«The end result of this insurrection - abandoned to its own devices, sold out by the French Left yoked to the interests of its national bourgeoisie, and lacking support from a betrayed and disarmed proletariat - the result of the long heroic struggle of the Algerian people, is nothing other than an aborted bourgeois revolution. The revolution of a bourgeoisie which has obtained a political success, but is incapable of rising to the elementary social tasks deriving from it. (...) the Algerian bourgeoisie, associated or not with France, is incapable of taking in hand this upheaval, unfit to resolve even in the bourgeois way, the dreadful crisis in Algerian society; it is incapable of giving land to the millions of people uprooted from their villages, and just as incapable of providing salaried work. In Algeria, one sees those contradictions pushed to extremes which, in the era of imperialism, have shackled bourgeois revolutions from the start. (...) Can't you see the dreadful poverty which pushed the Algerians to fight? And this poverty is always there; the Algerian bourgeoisie won't be able to solve it and millions of people, uprooted and without work won't accept words as pay. They constitute a formidable explosive force against which the Algerian bourgeoisie is already deploying its forces of law and order. Let them tremble, and all the eulogisers of peace: there will be no social peace in independant Algeria!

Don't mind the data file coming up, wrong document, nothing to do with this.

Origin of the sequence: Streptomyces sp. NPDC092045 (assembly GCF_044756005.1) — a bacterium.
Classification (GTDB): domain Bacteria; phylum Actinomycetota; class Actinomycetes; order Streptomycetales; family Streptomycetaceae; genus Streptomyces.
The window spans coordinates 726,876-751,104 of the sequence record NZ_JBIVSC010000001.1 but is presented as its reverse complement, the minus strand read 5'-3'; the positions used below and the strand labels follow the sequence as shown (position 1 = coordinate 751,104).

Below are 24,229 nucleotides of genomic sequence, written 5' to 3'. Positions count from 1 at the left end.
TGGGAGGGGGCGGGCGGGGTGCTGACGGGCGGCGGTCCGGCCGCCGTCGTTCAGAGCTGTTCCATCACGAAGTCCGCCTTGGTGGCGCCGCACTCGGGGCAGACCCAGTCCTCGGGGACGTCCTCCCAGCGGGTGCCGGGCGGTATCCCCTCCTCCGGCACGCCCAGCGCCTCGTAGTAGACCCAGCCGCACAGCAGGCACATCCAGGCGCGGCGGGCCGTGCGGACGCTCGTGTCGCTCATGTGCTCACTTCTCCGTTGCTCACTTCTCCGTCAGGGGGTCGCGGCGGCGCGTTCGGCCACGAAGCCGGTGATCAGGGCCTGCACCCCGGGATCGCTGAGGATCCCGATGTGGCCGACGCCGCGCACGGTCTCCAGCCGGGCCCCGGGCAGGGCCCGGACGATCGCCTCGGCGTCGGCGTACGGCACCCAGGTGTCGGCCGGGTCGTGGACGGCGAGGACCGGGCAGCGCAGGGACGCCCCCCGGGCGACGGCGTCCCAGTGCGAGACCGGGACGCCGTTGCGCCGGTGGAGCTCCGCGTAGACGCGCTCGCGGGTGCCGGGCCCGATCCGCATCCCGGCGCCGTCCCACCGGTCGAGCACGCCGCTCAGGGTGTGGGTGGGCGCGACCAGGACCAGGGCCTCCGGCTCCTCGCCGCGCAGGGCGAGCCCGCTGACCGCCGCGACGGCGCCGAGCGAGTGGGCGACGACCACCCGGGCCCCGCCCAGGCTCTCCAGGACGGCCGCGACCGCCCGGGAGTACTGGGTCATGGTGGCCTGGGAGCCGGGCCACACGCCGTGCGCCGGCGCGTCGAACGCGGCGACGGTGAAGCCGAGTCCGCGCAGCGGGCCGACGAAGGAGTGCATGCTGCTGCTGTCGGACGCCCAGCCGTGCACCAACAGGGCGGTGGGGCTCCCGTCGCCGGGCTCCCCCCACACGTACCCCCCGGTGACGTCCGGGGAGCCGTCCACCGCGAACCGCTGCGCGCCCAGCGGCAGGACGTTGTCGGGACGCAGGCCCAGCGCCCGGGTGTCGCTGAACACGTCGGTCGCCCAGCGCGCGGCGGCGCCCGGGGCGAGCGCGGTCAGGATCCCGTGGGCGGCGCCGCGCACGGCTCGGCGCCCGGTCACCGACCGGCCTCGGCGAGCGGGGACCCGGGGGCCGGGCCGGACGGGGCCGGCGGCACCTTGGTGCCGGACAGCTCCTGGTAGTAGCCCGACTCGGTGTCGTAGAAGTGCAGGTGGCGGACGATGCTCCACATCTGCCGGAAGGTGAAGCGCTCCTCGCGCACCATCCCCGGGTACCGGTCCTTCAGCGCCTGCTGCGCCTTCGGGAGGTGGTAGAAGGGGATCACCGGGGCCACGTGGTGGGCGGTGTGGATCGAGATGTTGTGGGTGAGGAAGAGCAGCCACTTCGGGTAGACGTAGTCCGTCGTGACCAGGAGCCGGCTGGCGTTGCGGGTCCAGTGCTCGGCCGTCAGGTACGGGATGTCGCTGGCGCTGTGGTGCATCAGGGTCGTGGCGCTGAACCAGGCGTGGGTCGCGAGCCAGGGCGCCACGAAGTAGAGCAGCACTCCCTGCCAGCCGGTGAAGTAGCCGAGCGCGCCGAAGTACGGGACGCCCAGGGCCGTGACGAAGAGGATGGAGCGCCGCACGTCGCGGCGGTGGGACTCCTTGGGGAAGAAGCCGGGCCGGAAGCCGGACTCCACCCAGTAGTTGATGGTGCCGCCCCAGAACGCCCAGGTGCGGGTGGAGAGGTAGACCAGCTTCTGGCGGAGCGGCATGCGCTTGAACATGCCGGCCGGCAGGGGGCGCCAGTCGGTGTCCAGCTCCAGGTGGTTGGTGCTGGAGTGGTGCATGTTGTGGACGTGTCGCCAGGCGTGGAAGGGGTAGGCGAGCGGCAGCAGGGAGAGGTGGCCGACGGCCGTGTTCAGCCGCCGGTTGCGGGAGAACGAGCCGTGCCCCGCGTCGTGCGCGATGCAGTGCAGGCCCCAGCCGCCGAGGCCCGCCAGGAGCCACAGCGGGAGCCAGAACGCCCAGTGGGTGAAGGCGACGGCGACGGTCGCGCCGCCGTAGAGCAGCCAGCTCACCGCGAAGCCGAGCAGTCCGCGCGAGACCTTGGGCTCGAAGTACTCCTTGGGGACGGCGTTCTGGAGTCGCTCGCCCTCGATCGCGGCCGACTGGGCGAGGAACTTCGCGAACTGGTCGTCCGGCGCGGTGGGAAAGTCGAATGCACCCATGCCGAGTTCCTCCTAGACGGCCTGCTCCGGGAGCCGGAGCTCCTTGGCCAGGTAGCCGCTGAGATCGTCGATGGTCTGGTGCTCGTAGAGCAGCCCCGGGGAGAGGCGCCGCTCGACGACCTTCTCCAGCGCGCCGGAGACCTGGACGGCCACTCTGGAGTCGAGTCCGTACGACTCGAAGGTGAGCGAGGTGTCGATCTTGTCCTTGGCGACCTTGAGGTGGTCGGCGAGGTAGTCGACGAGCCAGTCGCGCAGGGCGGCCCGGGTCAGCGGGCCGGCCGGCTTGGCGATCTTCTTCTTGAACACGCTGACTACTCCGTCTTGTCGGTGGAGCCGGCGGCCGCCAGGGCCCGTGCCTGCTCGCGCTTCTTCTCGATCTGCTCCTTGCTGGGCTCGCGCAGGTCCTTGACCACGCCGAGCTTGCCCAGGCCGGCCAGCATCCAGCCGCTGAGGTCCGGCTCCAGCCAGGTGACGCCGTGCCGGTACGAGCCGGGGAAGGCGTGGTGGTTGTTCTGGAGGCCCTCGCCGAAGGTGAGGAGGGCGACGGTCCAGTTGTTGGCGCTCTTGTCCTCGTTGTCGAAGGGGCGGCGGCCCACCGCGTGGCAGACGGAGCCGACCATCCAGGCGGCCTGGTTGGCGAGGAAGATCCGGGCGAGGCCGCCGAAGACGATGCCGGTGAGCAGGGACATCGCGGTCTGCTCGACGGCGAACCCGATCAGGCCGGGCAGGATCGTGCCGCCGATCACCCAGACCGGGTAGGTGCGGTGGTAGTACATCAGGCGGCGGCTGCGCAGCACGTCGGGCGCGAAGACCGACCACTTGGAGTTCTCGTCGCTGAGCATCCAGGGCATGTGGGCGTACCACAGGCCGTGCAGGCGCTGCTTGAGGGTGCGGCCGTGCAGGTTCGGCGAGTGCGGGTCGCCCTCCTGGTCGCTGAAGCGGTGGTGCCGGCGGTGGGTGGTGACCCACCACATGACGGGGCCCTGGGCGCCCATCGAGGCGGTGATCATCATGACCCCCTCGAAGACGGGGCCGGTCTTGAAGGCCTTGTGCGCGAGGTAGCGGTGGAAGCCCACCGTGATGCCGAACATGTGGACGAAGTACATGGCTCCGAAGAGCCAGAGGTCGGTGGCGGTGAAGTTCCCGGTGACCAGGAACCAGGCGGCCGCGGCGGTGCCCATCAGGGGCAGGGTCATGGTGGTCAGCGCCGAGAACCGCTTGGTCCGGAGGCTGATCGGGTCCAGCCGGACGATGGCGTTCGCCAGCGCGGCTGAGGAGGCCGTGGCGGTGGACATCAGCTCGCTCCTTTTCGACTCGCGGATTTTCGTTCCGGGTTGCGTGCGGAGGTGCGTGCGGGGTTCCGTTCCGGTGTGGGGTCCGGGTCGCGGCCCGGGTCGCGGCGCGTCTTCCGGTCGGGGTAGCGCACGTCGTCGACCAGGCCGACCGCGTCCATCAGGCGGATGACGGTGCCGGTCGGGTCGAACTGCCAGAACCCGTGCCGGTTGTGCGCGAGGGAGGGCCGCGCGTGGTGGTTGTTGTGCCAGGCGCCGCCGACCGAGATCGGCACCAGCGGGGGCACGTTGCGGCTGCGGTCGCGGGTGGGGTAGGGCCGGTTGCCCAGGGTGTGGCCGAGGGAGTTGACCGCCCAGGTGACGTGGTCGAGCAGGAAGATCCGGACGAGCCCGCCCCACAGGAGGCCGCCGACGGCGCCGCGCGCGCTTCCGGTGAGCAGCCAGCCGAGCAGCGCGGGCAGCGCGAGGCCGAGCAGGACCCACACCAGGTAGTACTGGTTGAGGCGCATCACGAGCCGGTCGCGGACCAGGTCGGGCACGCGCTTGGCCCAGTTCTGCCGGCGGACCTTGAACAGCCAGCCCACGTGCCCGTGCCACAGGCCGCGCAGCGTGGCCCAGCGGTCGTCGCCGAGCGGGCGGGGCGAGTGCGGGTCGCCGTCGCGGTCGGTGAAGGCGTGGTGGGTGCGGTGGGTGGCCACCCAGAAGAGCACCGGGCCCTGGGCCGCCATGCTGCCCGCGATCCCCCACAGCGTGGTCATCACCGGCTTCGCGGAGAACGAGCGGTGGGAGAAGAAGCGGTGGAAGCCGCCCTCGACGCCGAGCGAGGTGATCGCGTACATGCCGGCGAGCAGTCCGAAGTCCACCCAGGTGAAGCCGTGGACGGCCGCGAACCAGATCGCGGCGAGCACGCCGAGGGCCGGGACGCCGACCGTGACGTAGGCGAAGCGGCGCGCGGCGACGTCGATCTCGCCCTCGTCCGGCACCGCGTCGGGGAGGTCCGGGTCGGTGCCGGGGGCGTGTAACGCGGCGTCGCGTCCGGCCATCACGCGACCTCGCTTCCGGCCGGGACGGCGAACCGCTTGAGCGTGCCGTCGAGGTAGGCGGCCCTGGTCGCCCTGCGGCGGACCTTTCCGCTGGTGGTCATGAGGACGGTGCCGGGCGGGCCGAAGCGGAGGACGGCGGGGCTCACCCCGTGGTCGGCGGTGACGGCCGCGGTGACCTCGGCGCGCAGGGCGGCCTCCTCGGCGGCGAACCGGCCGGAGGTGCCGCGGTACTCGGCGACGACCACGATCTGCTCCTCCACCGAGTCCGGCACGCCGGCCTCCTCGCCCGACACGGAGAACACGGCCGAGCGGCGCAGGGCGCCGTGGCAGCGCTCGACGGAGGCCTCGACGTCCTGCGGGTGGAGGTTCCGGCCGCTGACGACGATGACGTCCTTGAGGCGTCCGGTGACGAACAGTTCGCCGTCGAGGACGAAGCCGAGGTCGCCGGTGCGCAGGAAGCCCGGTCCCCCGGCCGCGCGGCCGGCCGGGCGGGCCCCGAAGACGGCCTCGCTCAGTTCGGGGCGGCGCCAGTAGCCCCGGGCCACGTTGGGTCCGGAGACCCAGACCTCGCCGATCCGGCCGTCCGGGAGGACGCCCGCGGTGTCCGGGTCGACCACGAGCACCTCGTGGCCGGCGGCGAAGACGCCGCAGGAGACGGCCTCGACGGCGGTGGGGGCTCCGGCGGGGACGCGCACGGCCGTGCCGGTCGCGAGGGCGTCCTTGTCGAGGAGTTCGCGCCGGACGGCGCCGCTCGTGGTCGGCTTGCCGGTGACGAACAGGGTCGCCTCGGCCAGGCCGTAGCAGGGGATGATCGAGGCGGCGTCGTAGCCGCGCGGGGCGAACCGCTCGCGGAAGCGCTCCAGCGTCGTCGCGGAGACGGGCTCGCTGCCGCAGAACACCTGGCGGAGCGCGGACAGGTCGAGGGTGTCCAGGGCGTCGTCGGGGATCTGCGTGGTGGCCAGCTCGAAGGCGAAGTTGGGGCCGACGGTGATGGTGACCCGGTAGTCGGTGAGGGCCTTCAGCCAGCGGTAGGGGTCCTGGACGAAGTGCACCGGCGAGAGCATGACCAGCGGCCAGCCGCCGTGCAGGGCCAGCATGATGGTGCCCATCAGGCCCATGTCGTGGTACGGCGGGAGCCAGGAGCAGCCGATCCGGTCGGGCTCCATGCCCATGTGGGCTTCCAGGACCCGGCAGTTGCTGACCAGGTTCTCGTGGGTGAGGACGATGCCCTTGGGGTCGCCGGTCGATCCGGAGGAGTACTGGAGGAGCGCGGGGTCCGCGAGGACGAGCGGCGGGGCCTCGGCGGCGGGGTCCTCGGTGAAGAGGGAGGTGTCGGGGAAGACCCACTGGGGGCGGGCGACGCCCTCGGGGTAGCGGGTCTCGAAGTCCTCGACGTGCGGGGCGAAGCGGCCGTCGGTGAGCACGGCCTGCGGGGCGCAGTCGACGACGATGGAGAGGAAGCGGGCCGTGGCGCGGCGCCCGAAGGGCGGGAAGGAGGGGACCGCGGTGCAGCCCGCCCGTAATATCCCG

The only advantage of independence is that the mortgage is paid off: although linked to France by treaties, the Algerian bourgeoisie will never again be able to head off social demands with an 'initial down payment' of national independence, and questions can be posed on their correct terrain; the terrain of class struggle. Pushed into struggle by miserable circumstances, the Algerian masses will sooner or later break through the unity of the nation and ignite the class struggle in the whole of Africa. The African proletariat will then find the meeting point with the international proletariat, and as a result, the solution to all the problems of the Third World. As long as the domination of the bourgeoisie lasts, populations under their sway, whatever the colour of their skin, will never be able to emerge from the social crisis into which the irruption of capitalism has hurled them. Only the international dictatorship of the proletariat, freed from all contradictions and imperatives of the capitalist economy, will achieve that» («Programme Communiste», no. 19, June 1962, and «Programma Comunista» of May 1962).
This is what our party proclaimed in 1962, and which we, as internationalist communists, vigorously reassert in 1999 faced with massacres perpetrated against the Algerian masses by bourgeois terrorism.
Source: «Communist Left», No. 14, Autumn 2000
[top] [content] [last] [home] [mail] [search] [webmaster]